How much your baby drinks per serving X how many times your baby nurses while you’re away (figure out average hours between each feeding and how many of those hours you’ll be away).
For example, let’s say your baby drinks 90mL per serving about every 2.5 hours and you’re away at work for 8 hours, 5 days a week.
8 ÷ 2.5 = 3.2
3.2 X 5 = 16 servings
16 X 90mL = 1,440mL or 1.44L per week/288mL per day
That means you’ll need to pump at least 1.44L of milk for the week ahead. If you don’t already have breastmilk stored in your freezer to use, you may want to pump before or after work for the day ahead. In that case, using the example above, you’d want to pump and store at least 3.2 (or 4) servings for the next day (288mL).
How Long to Store Breast Milk After Pumping
How long breast milk lasts depends on how it’s stored. Here’s some general guidelines:
- Up to 6 hours
- Up to 4 hours if stored in a very warm room
- Try to use milk or store it immediately
- Up to 5 days
- Storing in the back of the fridge will keep it the coolest and freshest
- Try to use milk or store it in freezer within 3 days
- Up to 12 months
- Try to use milk within 6 months
Note: Preterm babies or sick infants may need to follow different guidelines, so check with your doctor.
Breast Milk Storing Safety
Unlike nursing, storing breast milk has potential problems such as sterilization and spoiling. Here are some tips to keep your baby safe:
Many storage bags and containers come with labels, but if not, you’ll need to use your own waterproof labels. You should label the date you expressed so you know how long it’s good for and which bags to use first. If your child goes to daycare, you should also label the bag with their name.
Don’t Fill to the Top
Since breast milk expands when you freeze it, don’t pump your storage bags full. Leave some room so that the milk doesn’t spill out.
When organizing your breastmilk, keep the oldest bags in front to be defrosted first. There are a few safe ways to defrost frozen milk depending on how soon you need it:
- Running it under warm water
- Placing it in a bottle warmer
- Placing it in the fridge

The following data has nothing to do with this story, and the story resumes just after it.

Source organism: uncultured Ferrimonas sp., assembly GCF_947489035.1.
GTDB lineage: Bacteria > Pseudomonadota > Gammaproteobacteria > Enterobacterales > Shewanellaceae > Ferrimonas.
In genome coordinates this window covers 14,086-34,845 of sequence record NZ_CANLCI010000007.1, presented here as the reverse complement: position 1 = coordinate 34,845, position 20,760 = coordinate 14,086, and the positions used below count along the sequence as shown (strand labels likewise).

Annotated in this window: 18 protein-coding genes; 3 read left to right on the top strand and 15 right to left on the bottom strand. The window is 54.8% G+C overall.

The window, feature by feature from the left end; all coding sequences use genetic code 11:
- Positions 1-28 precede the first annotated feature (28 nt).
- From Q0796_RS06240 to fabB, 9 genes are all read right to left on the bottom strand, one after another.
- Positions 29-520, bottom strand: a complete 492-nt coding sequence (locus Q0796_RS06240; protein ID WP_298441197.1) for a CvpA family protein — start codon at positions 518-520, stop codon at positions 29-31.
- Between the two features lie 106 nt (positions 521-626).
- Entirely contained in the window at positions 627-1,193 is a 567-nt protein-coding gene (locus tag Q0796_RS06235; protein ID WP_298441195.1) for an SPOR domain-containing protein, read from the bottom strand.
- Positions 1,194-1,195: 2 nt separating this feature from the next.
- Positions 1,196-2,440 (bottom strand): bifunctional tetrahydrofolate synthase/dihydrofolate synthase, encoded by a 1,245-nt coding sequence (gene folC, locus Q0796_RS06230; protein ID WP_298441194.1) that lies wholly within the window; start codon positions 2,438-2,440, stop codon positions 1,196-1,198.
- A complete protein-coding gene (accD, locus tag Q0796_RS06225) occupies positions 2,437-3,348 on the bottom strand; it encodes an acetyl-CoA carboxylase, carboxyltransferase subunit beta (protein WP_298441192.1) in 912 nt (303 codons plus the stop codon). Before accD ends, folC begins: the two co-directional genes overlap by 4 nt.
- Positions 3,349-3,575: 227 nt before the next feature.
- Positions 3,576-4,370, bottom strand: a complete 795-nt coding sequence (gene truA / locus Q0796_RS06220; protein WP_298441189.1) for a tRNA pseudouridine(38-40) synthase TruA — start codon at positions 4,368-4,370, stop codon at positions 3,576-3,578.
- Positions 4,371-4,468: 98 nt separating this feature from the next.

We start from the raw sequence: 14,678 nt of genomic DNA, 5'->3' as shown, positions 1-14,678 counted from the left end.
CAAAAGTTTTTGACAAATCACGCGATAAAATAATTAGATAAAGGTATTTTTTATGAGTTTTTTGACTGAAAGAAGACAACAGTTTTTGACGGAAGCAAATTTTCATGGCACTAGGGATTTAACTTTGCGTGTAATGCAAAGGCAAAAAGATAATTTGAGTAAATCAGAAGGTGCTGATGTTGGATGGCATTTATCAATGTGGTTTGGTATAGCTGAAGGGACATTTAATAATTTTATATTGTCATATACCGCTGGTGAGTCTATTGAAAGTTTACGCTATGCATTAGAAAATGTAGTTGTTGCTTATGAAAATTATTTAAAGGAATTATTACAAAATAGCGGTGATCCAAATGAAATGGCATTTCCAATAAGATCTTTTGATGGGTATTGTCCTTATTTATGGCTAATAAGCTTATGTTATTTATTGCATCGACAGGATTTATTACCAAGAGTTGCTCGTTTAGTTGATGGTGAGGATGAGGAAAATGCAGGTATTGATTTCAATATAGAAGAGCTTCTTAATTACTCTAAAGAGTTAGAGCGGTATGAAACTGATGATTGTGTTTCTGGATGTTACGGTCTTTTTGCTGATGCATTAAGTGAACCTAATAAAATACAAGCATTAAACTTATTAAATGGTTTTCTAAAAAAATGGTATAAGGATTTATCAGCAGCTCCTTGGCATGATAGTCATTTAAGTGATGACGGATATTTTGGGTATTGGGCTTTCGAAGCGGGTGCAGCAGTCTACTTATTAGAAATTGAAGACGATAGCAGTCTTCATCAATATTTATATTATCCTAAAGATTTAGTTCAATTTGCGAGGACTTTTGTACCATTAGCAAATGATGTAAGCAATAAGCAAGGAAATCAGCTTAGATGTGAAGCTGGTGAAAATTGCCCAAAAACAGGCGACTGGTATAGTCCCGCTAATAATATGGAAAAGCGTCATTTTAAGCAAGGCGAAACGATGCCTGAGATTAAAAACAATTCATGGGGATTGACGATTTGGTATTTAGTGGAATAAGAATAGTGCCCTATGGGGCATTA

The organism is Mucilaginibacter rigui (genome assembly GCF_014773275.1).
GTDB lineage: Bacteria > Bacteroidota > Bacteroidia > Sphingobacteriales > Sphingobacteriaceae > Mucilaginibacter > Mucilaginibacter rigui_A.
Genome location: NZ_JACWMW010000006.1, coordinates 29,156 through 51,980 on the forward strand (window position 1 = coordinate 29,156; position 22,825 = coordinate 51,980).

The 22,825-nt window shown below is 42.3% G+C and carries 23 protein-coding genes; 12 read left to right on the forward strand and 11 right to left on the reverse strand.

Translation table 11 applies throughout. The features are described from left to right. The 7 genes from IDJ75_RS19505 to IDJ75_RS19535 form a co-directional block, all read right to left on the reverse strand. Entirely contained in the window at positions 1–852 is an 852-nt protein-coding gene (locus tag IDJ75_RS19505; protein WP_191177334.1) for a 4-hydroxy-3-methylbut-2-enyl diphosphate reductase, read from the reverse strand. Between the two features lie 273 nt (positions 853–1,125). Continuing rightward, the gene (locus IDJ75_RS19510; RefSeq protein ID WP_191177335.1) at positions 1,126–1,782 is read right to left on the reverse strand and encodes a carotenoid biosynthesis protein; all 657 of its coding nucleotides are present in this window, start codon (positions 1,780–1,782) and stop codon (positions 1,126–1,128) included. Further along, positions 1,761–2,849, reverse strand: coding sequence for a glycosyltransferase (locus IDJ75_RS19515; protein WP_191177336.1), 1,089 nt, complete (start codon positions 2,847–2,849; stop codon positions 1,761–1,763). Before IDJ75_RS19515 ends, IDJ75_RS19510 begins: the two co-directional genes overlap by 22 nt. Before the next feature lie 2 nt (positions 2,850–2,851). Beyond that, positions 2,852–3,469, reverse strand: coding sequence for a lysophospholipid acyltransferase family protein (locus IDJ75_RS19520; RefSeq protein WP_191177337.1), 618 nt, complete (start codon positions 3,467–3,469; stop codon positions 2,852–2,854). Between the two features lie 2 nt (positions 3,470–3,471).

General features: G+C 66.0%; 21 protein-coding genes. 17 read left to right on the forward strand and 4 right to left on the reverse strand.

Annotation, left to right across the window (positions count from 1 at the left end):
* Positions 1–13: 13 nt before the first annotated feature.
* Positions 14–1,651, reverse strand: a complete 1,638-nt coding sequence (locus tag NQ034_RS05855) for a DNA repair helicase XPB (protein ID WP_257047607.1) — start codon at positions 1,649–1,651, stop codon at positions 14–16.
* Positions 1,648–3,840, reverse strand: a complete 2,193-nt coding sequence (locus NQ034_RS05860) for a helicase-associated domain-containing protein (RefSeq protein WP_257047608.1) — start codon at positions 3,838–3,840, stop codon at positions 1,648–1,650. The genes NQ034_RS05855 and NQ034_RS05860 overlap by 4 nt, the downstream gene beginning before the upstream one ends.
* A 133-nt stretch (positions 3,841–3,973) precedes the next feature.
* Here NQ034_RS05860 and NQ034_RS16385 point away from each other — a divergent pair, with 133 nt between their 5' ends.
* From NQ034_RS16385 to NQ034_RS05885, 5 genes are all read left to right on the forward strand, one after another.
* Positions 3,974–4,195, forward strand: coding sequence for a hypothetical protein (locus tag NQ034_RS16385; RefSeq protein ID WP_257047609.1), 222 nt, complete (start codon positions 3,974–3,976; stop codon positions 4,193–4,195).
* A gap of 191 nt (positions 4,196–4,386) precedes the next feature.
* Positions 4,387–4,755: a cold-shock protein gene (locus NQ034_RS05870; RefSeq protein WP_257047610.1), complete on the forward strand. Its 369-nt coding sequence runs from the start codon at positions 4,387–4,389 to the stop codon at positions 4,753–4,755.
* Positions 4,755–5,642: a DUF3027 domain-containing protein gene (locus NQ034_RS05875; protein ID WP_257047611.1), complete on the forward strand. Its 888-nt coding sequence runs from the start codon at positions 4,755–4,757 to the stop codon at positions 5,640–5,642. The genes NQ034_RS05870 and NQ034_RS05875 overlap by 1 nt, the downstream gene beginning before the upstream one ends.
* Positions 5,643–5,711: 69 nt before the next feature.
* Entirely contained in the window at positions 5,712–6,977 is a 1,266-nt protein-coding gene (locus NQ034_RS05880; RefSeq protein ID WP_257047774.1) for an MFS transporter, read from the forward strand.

If thawed milk isn’t used within 24 hours, it’s safest to throw it out. While it may be safe for thawed milk to be refrozen, more research needs to be done.
Don’t Use Regular Bags
Bags designed to store breast milk are pre-sterilized and are generally made with extra protection to prevent tears, leaks and contamination. Using a regular household bag could be unsterile and may be too weak to reliably store milk.
The Fresher, The Better
As long as you’re storing your breastmilk according to the guidelines, it’s a safe and healthy way to give your baby the benefits without always having to nurse. With that being said, some evidence suggests that the longer you store your milk in the fridge or freezer, the more Vitamin C it loses. In addition, the milk you express changes over time. That means that milk you pump now may not meet your baby’s nutritional requirements as fully 6 months from now. If your baby won’t drink thawed milk, try shortening the storage time to see if it help.
You can store breast milk in bags, in trays or in plastic containers or bottles. It can last up to 5 days in the fridge or up to 12 months in a deep freezer. How much you store in each bag and pump ahead of time depends on your baby’s feeding habits and your lifestyle. However, you choose to store your milk, remember to label it and follow other precautions to keep it sterile and safe.
Do you have any breast milk storage tips? If you do, tell us in the comments below. If you have any pregnant or new mom friends, be sure to share this post with them, too!
The Serenity Electric Breast Pump is comfortable, discreet and easy to use. Many reviewers compare it to other pumps, saying it’s uncomplicated and increases milk expression. Get yours for $69.95.